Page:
Eagles

Saints 48, Eagles 7: An embarrassing effort in the Superdome

Saints 48, Eagles 7: An embarrassing effort in the Superdome

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NEW ORLEANS — They were outgained by nearly 400 yards. They were outscored by 41 points. They were humiliated and embarrassed in a way that a defending Super Bowl champion never should be.

This looked like the last days of the Chip Kelly Era.

It was that bad.

In a game that makes you question just about everything about the franchise just nine months after Super Bowl LII, the Eagles lost 48-7 to the Saints Sunday at the Superdome.

Hang on, here we go.

1. How is it possible to be this unprepared week after week after week after week after week? The first quarter has been a horror show for the Eagles all year, but this was their worst. Outgained 190-15? I don’t know if the offense was worse or the defense was worse. I do know this is all on Doug Pederson and his staff. The Eagles were facing a crucial game against an elite team, and they came out with zero fire, zero intensity, zero urgency. How do you not have your team prepared? How do you not have your team ready? How do you come out every freaking week looking utterly lost on both sides of the ball? Embarrassing. Pitiful. Inexcusable. The Eagles have been blanked in eight of their 10 first quarters so far. They haven’t scored a first-quarter point since the Giants game, for crying out loud. Against a bad team, maybe you can dig out of a hole like that. Against the Saints? In their own building? Come on.

2. The Eagles are now 4-6 and have lost five of their last seven games, and it’s time to start thinking about peoples’ jobs. Doug isn’t going anywhere. He won the Super Bowl last year. He’s been terrible, but he gets at least next year and probably 2020. When you win a Super Bowl you earn some time to figure the thing out. Jim Schwartz? He’s not going anywhere, either. The Eagles went into Sunday sixth in the NFL in scoring defense, and considering all the injuries and considering the job he did last year, I just don’t see it. Now Mike Groh? I’m starting to wonder. The Eagles’ inability to score points has reached epic proportions, and Groh just seems overmatched. When you watch the Colts piling up points under Frank Reich you can’t help think that the offense lost its heart when the Eagles lost Reich. The Colts are averaging 36 points in their last five games. The Eagles have scored more than 24 once all year. Groh deserves the rest of the season, but this offense is legit terrible right now, and it shouldn’t be.

3. As for Carson Wentz, the first sign that it wasn’t his day was when he threw that ill-advised bomb into double coverage late in the first quarter. It was still just 10-0. Things weren’t going well, but it reeked of desperation or panic. You can’t just heave the ball up for grabs. Carson keeps showing this inclination of trying to do too much early on, trying to be Superman, instead of taking what’s there. Wentz has 25 career interceptions and 11 of them — nearly half — have been in the first quarter. He needs to find a way to stay within himself early on. You’re just giving away a possession against the sixth-highest-scoring offense in NFL history. And of course the Saints took the ball and drove down the field for a 17-0 lead. It keeps happening and it has to stop.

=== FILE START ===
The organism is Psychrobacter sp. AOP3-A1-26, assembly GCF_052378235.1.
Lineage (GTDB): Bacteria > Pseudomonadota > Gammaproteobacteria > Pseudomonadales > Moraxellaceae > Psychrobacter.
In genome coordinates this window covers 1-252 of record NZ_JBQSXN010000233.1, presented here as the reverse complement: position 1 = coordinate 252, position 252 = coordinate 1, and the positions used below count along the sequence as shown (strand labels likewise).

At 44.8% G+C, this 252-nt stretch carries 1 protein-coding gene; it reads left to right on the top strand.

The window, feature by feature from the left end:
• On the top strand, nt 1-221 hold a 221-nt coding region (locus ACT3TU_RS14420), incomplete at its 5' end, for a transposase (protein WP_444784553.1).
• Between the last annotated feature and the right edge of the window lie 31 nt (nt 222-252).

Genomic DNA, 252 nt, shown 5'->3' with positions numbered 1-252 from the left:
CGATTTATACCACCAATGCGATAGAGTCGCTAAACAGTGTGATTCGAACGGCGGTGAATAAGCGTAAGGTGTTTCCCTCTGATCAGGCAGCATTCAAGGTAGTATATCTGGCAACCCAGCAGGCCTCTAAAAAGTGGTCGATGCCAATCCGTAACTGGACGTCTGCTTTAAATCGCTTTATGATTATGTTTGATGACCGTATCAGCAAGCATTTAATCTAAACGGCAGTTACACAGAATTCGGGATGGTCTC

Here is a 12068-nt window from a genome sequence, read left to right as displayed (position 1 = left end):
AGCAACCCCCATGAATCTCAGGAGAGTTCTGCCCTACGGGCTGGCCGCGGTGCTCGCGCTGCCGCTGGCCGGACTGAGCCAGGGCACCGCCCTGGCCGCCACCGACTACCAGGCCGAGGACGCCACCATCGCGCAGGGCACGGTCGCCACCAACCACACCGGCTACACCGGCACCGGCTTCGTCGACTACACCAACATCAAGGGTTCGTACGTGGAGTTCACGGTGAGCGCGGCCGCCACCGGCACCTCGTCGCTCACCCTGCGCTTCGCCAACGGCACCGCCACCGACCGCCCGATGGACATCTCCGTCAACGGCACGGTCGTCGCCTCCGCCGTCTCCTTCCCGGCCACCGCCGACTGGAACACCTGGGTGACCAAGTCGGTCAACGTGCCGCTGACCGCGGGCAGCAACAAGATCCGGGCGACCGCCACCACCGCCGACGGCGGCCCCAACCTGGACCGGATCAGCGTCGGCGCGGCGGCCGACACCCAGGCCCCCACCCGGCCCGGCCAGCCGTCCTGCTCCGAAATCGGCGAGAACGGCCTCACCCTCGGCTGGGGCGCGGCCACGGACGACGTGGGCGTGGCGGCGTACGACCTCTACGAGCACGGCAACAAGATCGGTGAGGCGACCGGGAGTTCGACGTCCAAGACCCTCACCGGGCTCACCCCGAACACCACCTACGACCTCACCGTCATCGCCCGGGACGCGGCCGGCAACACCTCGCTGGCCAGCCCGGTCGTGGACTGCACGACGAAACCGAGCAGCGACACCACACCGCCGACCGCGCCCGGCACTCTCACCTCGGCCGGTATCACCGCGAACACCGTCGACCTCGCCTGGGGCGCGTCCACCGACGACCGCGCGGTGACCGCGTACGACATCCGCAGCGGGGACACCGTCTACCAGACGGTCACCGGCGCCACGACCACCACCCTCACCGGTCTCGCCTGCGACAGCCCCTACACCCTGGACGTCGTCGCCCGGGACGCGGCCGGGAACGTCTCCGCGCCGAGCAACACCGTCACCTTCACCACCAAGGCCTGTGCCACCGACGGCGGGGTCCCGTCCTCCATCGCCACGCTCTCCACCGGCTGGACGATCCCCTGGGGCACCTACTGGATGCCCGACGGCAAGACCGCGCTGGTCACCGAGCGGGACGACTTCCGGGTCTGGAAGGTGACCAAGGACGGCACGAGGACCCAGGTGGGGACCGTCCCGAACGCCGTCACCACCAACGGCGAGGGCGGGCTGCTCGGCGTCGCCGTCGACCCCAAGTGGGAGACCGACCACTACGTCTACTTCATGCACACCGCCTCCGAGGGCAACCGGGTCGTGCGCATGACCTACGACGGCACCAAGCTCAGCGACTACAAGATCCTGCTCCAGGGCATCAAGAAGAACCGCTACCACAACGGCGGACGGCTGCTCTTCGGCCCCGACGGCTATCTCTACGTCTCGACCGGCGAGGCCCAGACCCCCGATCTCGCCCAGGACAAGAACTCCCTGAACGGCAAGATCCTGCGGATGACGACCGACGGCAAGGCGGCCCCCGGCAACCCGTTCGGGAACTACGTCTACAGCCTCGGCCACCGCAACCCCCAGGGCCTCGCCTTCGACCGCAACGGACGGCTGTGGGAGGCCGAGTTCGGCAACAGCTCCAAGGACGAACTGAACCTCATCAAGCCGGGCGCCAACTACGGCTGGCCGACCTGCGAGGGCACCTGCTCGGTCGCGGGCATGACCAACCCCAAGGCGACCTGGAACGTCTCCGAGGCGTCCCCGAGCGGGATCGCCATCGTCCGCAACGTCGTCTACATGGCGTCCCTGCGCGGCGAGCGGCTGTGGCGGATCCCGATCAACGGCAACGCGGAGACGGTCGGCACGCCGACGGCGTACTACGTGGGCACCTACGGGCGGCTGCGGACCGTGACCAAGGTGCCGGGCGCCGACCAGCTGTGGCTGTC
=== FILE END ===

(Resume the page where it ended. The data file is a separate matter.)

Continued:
4. I feel like Wentz should be beyond a game like this three-interception monstrosity. Especially against the NFL’s 31st-ranked pass defense. For the first time in two years he was just terrible. He’s in his third year. His numbers have been really good, but the team is 4-6 and the offense looks lifeless. He sure isn’t the biggest problem on this team, but there are times an elite quarterback needs to raise his team up and Wentz hasn’t done that. And remember, Donovan McNabb got to the NFC Championship Game his third year.

5. Everybody is going to focus on the Eagles’ cornerbacks struggling Sunday, and that’s fair. But don’t let the defensive line off the hook. They’re supposed to be the heart and soul of the defense. They’re certainly the highest-paid unit on the team. The corners are a bunch of young inexperienced kids who’ve barely played any NFL football and let’s face it you probably haven’t heard of most of the guys who were out there by the end of the game. The pass rushers are Brandon Graham, Chris Long and Michael Bennett, and they are all big-name, high-paid veteran guys, and they never came close to Drew Brees. You’ve got Cre’Von LeBlanc, De’Vante Bausby and Chandon Sullivan in coverage against one of the hottest QBs in NFL history. By the end of the game, the Eagles didn’t even have a cornerback available who was on the roster three weeks ago. Without pressure, even the best corners in the league don’t stand a chance against Brees. These guys? Come on.

6. Two games in and Golden Tate has six catches for 58 yards. If anything, it seems like the offense has less rhythm than before he got here. Yeah, the Eagles will get compensation if they lose him, but this is not what they had in mind when they gave up a third-round pick for the veteran receiver. He hasn’t been a difference maker. It’s only two games, but you knew you were only getting him for eight games and a playoff run. So much for that.